The ’12 Days of Christmas’ is a classic holiday song first published in its current form in 1908. In a nod to the classic carol, join The Hockey Writers as we count down the 12 Days of Hockeymas. Each day, we will provide you with a piece of hockey history as we eagerly await the start of the 2020-21 NHL season.
Other Oilers Hockeymas Articles:
- Oilers 12 Days of Hockeymas: Adam Larsson and “The Trade”
- Oilers 12 Days of Hockeymas: More Than 11 Goals for Yamamoto in 2021
As we are now 10 days away from Christmas, this article will focus on the 10 Oilers’ draft picks taken in the top-10 of the NHL Draft since the 2009 Entry Draft. It’s unbelievable to comprehend the idea that one singular team has made a selection in the top 10 every year for the last twelve years except for two (14th overall in 2020 and 22nd in 2017).
Furthermore, a majority of these draft picks were not attained via trade, essentially meaning that this team has been embroiled in futility and mediocrity for a large portion of its recent history. Finally, clearly, the Oilers have not drafted and developed particularly well, along with the mismanagement of a few of the players who do perform successfully, otherwise the club wouldn’t be selecting so high in drafts over such an extended period of time.
Be that as it may, this article series is centered around getting hockey fans ready for Christmas and the new season, therefore, I feel that I should also highlight some of the positive aspects of the Oilers’ recent drafts, including a few players aiming to lead the team to playoff success and up-and-coming prospects with significant promise and potential.
2009 10th Overall Pick – Magnus Paajarvi
Following up on the selection of Jordan Eberle in the previous draft’s first round, Edmonton decided to select another promising offensively-gifted winger in Paajarvi in 2009. He displayed major physical gifts, supreme hands, and great speed as a youngster in the Swedish Hockey League which led to a Rookie of the Year nomination. Furthermore, he had solid hockey sense and an excellent shot, leading to immense expectations as a potential top-six forward and major power-play contributor.
However, his time in Edmonton did not come close to the levels of play many hoped for, as he never surpassed more than 15 goals in a season and struggled defensively during 5-on-5 play. His role on the team never seemed to fit his style of play, his responsibilities within the organization should have been expanded (other than on the penalty kill), and he was eventually traded for David Perron at the age of 22.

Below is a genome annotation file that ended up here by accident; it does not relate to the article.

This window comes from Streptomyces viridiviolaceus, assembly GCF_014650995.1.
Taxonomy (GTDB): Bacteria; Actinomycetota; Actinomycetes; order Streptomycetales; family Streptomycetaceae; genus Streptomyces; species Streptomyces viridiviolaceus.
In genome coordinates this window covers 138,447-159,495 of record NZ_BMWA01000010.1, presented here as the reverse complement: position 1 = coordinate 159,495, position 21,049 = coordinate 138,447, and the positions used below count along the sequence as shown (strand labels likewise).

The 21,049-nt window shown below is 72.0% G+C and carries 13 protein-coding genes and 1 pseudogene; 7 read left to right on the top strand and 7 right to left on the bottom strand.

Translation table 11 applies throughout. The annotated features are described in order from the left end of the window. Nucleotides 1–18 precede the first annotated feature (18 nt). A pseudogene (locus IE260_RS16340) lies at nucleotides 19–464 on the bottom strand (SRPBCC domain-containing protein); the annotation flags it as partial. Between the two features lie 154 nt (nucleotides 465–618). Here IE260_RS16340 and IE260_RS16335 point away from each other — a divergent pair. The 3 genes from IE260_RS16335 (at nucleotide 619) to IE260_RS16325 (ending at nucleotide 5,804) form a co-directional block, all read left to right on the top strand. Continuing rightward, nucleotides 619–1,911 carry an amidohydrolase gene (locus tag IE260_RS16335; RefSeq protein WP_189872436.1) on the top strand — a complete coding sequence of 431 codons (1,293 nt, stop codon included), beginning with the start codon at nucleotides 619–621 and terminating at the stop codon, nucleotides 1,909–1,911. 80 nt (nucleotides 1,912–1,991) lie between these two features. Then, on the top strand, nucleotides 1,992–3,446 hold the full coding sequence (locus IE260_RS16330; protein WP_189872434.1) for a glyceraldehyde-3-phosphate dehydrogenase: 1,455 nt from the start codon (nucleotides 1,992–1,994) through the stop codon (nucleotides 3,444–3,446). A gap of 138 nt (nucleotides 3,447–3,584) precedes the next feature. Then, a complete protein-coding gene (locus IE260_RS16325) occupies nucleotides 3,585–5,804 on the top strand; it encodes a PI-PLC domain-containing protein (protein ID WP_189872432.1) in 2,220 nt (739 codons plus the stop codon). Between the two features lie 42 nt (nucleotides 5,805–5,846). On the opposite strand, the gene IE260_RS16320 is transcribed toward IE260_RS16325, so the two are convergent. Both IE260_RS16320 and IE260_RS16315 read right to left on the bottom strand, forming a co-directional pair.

Perron played quite well in his season and a half in Edmonton and provided some significant contributions toward improving the team’s fortunes in future seasons, but demanded a trade, after which he was sent to Pittsburgh.
Paajarvi, former general manager Steve Tambellini’s first-ever draft selection, had significant potential that he was never able to realize due to faults in his own game and due to the systems he played in, and he now finds himself playing in the KHL.
2010 1st Overall Pick – Taylor Hall
Hall’s tenure in Edmonton is one that many Oiler fans recall with anguish due to the infamous trade of Hall for Adam Larsson, prior to his MVP season in New Jersey. However, his playing career with the team saw a variety of highs-and-lows, but despite personal opinions on the player, he finished top-two in Oilers’ scoring in five of the six seasons he played in with the organization (injured in 2014-15).
Prior to winning the draft lottery and Hall’s selection in 2010, the Oilers finished last in the league by a considerable margin. The 2010 draft saw one of the more interesting debates between the top two picks in recent history, between Hall and Tyler Seguin with Hall being the consensus first pick among most.
Hall and fellow 1st-rounder Jordan Eberle formed a respectable offensive forward duo, but failures of the organization and management in the draft and transactions stagnated his career with the Oilers. Following the well-documented trade out of Edmonton, Hall won an MVP and received multiple All-Star appearances leading him to be worthy of his number one overall selection.
2011 1st Overall Pick – Ryan Nugent-Hopkins
The first player on this list still remaining on the current Oilers roster and Edmonton’s second-straight first overall pick, Nugent-Hopkins, was selected following their second season in a row of finishing last in the entire league. Nugent-Hopkins was the consensus number one pick among scouts and analysts due to his stellar junior career with the Red Deer Rebels and with Team Canada in the World Juniors and World Championships.